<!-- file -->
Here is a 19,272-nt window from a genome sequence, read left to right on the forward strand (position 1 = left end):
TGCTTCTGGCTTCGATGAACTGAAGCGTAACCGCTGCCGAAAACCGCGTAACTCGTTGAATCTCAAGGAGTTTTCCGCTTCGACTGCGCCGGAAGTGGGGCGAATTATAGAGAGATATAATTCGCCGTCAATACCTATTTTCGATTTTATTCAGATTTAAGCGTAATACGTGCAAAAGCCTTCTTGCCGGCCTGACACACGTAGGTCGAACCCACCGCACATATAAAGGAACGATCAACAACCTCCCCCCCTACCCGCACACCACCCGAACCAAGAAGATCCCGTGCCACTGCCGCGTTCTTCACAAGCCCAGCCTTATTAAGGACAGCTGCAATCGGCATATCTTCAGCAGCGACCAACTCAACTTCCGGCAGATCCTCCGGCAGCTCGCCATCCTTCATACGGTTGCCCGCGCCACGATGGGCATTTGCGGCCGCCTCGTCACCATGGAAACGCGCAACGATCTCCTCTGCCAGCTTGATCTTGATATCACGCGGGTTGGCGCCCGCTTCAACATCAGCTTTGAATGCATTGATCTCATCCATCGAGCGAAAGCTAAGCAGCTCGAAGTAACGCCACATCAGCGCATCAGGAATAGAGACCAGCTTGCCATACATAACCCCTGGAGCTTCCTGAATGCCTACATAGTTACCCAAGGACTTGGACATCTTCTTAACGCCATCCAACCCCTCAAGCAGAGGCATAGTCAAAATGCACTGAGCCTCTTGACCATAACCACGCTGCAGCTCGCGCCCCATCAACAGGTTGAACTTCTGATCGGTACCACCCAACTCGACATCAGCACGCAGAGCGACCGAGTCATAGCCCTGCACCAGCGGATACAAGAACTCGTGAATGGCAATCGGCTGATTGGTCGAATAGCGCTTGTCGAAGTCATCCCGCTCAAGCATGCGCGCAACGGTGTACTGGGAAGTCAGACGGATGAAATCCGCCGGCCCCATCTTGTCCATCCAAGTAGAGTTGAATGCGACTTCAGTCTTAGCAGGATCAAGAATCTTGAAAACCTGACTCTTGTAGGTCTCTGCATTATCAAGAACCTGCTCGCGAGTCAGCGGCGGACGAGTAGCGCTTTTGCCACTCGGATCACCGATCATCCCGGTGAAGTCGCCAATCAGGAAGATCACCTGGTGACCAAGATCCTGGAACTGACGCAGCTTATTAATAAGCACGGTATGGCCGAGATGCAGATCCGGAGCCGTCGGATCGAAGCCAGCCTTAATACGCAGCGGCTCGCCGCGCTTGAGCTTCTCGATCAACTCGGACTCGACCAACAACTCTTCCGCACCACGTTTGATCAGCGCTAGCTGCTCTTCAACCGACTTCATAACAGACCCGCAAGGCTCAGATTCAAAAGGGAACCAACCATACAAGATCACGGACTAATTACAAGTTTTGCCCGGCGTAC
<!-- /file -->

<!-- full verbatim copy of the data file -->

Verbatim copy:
Here is a 19,272-nt window from a genome sequence, read left to right on the forward strand (position 1 = left end):
TGCTTCTGGCTTCGATGAACTGAAGCGTAACCGCTGCCGAAAACCGCGTAACTCGTTGAATCTCAAGGAGTTTTCCGCTTCGACTGCGCCGGAAGTGGGGCGAATTATAGAGAGATATAATTCGCCGTCAATACCTATTTTCGATTTTATTCAGATTTAAGCGTAATACGTGCAAAAGCCTTCTTGCCGGCCTGACACACGTAGGTCGAACCCACCGCACATATAAAGGAACGATCAACAACCTCCCCCCCTACCCGCACACCACCCGAACCAAGAAGATCCCGTGCCACTGCCGCGTTCTTCACAAGCCCAGCCTTATTAAGGACAGCTGCAATCGGCATATCTTCAGCAGCGACCAACTCAACTTCCGGCAGATCCTCCGGCAGCTCGCCATCCTTCATACGGTTGCCCGCGCCACGATGGGCATTTGCGGCCGCCTCGTCACCATGGAAACGCGCAACGATCTCCTCTGCCAGCTTGATCTTGATATCACGCGGGTTGGCGCCCGCTTCAACATCAGCTTTGAATGCATTGATCTCATCCATCGAGCGAAAGCTAAGCAGCTCGAAGTAACGCCACATCAGCGCATCAGGAATAGAGACCAGCTTGCCATACATAACCCCTGGAGCTTCCTGAATGCCTACATAGTTACCCAAGGACTTGGACATCTTCTTAACGCCATCCAACCCCTCAAGCAGAGGCATAGTCAAAATGCACTGAGCCTCTTGACCATAACCACGCTGCAGCTCGCGCCCCATCAACAGGTTGAACTTCTGATCGGTACCACCCAACTCGACATCAGCACGCAGAGCGACCGAGTCATAGCCCTGCACCAGCGGATACAAGAACTCGTGAATGGCAATCGGCTGATTGGTCGAATAGCGCTTGTCGAAGTCATCCCGCTCAAGCATGCGCGCAACGGTGTACTGGGAAGTCAGACGGATGAAATCCGCCGGCCCCATCTTGTCCATCCAAGTAGAGTTGAATGCGACTTCAGTCTTAGCAGGATCAAGAATCTTGAAAACCTGACTCTTGTAGGTCTCTGCATTATCAAGAACCTGCTCGCGAGTCAGCGGCGGACGAGTAGCGCTTTTGCCACTCGGATCACCGATCATCCCGGTGAAGTCGCCAATCAGGAAGATCACCTGGTGACCAAGATCCTGGAACTGACGCAGCTTATTAATAAGCACGGTATGGCCGAGATGCAGATCCGGAGCCGTCGGATCGAAGCCAGCCTTAATACGCAGCGGCTCGCCGCGCTTGAGCTTCTCGATCAACTCGGACTCGACCAACAACTCTTCCGCACCACGTTTGATCAGCGCTAGCTGCTCTTCAACCGACTTCATAACAGACCCGCAAGGCTCAGATTCAAAAGGGAACCAACCATACAAGATCACGGACTAATTACAAGTTTTGCCCGGCGTAC